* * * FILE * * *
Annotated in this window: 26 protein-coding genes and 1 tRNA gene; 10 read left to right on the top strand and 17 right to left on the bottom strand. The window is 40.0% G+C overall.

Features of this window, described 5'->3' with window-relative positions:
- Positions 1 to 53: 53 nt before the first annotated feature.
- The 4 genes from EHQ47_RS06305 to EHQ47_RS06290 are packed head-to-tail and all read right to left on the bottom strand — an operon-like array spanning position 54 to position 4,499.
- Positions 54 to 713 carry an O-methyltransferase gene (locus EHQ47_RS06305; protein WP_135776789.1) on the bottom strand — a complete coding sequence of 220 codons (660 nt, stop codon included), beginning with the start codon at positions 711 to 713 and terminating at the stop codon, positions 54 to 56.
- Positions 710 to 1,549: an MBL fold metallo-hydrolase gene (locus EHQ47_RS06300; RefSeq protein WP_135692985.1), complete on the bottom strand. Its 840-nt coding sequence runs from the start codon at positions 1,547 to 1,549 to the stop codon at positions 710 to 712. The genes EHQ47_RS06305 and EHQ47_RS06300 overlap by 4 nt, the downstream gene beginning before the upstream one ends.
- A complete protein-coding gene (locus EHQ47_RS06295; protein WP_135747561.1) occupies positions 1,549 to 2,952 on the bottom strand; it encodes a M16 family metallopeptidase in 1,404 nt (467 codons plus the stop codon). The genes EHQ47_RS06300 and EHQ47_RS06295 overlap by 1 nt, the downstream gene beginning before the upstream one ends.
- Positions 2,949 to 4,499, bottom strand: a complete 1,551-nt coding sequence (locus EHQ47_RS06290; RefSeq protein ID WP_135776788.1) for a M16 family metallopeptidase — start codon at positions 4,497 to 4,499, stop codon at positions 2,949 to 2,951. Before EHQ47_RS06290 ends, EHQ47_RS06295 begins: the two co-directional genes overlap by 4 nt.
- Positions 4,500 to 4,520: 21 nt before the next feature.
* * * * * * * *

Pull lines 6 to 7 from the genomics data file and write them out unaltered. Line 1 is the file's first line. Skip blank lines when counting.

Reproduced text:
- Positions 710 to 1,549: an MBL fold metallo-hydrolase gene (locus EHQ47_RS06300; RefSeq protein WP_135692985.1), complete on the bottom strand. Its 840-nt coding sequence runs from the start codon at positions 1,547 to 1,549 to the stop codon at positions 710 to 712. The genes EHQ47_RS06305 and EHQ47_RS06300 overlap by 4 nt, the downstream gene beginning before the upstream one ends.
- A complete protein-coding gene (locus EHQ47_RS06295; protein WP_135747561.1) occupies positions 1,549 to 2,952 on the bottom strand; it encodes a M16 family metallopeptidase in 1,404 nt (467 codons plus the stop codon). The genes EHQ47_RS06300 and EHQ47_RS06295 overlap by 1 nt, the downstream gene beginning before the upstream one ends.